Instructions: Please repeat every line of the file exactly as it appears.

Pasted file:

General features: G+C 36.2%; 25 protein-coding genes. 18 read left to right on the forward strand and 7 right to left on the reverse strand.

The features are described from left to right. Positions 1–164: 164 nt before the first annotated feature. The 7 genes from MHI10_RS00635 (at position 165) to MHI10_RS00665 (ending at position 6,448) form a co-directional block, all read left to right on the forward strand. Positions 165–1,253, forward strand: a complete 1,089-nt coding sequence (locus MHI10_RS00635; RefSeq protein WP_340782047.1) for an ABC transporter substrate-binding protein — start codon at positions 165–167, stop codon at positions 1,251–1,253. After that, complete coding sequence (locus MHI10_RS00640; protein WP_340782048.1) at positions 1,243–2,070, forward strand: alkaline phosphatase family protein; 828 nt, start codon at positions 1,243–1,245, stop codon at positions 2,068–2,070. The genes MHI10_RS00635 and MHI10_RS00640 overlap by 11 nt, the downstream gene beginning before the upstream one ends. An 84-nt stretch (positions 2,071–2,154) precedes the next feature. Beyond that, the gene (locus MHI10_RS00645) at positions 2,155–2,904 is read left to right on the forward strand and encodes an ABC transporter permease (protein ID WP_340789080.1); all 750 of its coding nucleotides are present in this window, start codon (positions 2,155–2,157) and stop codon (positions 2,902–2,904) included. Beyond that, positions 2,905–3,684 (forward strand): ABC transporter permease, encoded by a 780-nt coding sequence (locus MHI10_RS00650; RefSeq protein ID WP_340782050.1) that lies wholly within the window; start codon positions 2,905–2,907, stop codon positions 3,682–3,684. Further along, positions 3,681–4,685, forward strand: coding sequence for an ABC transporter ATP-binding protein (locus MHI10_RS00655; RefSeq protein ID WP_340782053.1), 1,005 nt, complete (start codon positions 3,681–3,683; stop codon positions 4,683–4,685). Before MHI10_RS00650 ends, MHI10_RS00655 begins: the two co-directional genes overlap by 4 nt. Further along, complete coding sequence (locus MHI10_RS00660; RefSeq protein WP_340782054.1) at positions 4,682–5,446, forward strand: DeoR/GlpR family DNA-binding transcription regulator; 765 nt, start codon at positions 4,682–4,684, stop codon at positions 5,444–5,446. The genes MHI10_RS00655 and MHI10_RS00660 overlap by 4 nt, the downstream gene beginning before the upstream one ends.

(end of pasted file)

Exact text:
General features: G+C 36.2%; 25 protein-coding genes. 18 read left to right on the forward strand and 7 right to left on the reverse strand.

The features are described from left to right. Positions 1–164: 164 nt before the first annotated feature. The 7 genes from MHI10_RS00635 (at position 165) to MHI10_RS00665 (ending at position 6,448) form a co-directional block, all read left to right on the forward strand. Positions 165–1,253, forward strand: a complete 1,089-nt coding sequence (locus MHI10_RS00635; RefSeq protein WP_340782047.1) for an ABC transporter substrate-binding protein — start codon at positions 165–167, stop codon at positions 1,251–1,253. After that, complete coding sequence (locus MHI10_RS00640; protein WP_340782048.1) at positions 1,243–2,070, forward strand: alkaline phosphatase family protein; 828 nt, start codon at positions 1,243–1,245, stop codon at positions 2,068–2,070. The genes MHI10_RS00635 and MHI10_RS00640 overlap by 11 nt, the downstream gene beginning before the upstream one ends. An 84-nt stretch (positions 2,071–2,154) precedes the next feature. Beyond that, the gene (locus MHI10_RS00645) at positions 2,155–2,904 is read left to right on the forward strand and encodes an ABC transporter permease (protein ID WP_340789080.1); all 750 of its coding nucleotides are present in this window, start codon (positions 2,155–2,157) and stop codon (positions 2,902–2,904) included. Beyond that, positions 2,905–3,684 (forward strand): ABC transporter permease, encoded by a 780-nt coding sequence (locus MHI10_RS00650; RefSeq protein ID WP_340782050.1) that lies wholly within the window; start codon positions 2,905–2,907, stop codon positions 3,682–3,684. Further along, positions 3,681–4,685, forward strand: coding sequence for an ABC transporter ATP-binding protein (locus MHI10_RS00655; RefSeq protein ID WP_340782053.1), 1,005 nt, complete (start codon positions 3,681–3,683; stop codon positions 4,683–4,685). Before MHI10_RS00650 ends, MHI10_RS00655 begins: the two co-directional genes overlap by 4 nt. Further along, complete coding sequence (locus MHI10_RS00660; RefSeq protein WP_340782054.1) at positions 4,682–5,446, forward strand: DeoR/GlpR family DNA-binding transcription regulator; 765 nt, start codon at positions 4,682–4,684, stop codon at positions 5,444–5,446. The genes MHI10_RS00655 and MHI10_RS00660 overlap by 4 nt, the downstream gene beginning before the upstream one ends.